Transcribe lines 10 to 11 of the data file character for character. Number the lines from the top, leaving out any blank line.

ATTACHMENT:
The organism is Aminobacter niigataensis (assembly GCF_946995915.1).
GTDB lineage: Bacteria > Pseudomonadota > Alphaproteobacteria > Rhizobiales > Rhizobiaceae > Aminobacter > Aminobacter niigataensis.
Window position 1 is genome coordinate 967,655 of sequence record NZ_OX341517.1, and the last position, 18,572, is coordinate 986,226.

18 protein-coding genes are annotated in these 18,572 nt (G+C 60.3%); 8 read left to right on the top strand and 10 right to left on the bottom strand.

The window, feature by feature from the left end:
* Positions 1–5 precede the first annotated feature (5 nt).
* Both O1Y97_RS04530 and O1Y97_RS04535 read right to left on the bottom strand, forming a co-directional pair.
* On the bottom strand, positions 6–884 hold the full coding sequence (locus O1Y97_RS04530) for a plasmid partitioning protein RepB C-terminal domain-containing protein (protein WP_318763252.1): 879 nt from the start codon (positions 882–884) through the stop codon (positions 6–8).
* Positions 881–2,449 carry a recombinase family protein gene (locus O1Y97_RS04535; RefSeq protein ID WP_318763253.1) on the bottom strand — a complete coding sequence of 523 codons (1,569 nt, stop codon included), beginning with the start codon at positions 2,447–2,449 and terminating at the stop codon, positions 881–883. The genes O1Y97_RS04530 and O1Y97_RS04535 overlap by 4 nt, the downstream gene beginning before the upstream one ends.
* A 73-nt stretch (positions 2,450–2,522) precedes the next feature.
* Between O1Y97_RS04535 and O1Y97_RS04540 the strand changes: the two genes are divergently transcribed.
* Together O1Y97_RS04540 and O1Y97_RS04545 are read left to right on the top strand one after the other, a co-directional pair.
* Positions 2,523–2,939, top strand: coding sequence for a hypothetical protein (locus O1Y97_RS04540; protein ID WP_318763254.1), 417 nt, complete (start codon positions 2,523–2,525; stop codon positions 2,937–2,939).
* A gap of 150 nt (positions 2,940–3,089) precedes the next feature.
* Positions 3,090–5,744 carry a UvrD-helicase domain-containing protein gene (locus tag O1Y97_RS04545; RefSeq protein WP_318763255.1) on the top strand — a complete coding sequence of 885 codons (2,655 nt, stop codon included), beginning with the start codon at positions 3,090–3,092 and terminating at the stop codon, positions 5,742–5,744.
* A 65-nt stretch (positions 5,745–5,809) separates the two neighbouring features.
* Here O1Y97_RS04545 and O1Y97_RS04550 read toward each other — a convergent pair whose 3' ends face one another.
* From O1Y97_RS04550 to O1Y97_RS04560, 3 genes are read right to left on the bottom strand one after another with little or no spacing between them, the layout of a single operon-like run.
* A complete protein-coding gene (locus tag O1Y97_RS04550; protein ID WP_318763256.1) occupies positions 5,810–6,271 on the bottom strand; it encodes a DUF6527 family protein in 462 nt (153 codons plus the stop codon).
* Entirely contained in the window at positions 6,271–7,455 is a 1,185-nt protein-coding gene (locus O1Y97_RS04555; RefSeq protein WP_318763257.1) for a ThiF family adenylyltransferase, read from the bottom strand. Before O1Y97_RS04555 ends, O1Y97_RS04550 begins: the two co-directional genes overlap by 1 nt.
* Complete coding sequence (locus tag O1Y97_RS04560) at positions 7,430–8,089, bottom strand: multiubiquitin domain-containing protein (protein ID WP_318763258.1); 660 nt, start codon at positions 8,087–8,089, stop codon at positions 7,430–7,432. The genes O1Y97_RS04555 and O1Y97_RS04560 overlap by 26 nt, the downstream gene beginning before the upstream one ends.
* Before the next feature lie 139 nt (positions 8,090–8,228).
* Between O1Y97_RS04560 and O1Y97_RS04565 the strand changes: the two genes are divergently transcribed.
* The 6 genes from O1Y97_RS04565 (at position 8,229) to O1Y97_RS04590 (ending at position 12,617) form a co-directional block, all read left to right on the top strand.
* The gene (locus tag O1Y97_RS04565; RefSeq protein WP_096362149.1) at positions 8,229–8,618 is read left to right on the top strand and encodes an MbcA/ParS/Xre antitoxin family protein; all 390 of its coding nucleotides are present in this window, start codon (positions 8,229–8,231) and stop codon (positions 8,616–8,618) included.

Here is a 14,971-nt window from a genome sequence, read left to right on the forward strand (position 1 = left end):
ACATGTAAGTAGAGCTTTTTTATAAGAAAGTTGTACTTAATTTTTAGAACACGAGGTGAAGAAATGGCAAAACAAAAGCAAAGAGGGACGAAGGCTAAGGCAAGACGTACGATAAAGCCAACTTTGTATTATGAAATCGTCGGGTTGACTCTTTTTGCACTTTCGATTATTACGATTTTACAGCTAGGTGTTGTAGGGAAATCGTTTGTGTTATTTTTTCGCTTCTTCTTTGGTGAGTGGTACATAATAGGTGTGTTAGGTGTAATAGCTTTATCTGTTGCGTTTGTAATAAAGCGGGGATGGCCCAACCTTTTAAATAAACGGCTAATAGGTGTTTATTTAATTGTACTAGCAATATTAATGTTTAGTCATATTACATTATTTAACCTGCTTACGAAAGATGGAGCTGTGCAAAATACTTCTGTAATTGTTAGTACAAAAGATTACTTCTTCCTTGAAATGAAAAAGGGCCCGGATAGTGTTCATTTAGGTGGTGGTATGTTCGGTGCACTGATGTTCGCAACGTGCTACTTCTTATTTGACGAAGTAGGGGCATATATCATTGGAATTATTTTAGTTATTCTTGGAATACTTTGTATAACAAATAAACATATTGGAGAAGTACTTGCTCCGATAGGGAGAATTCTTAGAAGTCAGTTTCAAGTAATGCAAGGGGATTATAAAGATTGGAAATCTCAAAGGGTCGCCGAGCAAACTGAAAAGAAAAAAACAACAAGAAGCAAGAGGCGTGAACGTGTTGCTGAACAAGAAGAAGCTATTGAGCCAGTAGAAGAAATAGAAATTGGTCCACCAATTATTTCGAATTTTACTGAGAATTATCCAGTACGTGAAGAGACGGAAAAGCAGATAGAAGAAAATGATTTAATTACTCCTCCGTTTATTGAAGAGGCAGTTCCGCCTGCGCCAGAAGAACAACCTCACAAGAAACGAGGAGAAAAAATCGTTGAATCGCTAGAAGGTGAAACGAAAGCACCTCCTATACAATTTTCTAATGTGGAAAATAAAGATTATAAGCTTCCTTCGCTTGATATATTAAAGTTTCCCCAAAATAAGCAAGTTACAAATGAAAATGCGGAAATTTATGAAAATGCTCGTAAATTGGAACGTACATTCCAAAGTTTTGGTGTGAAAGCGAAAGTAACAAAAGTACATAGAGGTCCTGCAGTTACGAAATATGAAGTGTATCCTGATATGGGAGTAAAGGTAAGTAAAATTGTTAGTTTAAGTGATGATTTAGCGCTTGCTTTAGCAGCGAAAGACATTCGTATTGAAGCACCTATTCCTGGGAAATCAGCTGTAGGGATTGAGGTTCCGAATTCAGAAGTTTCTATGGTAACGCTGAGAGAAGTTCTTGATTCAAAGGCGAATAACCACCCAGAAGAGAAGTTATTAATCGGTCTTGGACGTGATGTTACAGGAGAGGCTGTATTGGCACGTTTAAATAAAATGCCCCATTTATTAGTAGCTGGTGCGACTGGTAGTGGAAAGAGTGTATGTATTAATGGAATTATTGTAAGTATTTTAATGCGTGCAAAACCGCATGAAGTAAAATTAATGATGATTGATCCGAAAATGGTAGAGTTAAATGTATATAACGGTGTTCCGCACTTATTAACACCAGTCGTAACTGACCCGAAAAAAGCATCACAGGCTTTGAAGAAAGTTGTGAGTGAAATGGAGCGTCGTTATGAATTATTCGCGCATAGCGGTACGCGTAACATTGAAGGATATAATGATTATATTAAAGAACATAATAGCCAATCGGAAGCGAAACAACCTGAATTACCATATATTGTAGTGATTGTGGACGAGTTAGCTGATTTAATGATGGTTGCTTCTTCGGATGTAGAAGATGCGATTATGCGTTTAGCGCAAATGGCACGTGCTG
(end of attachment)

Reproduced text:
* A 73-nt stretch (positions 2,450–2,522) precedes the next feature.
* Between O1Y97_RS04535 and O1Y97_RS04540 the strand changes: the two genes are divergently transcribed.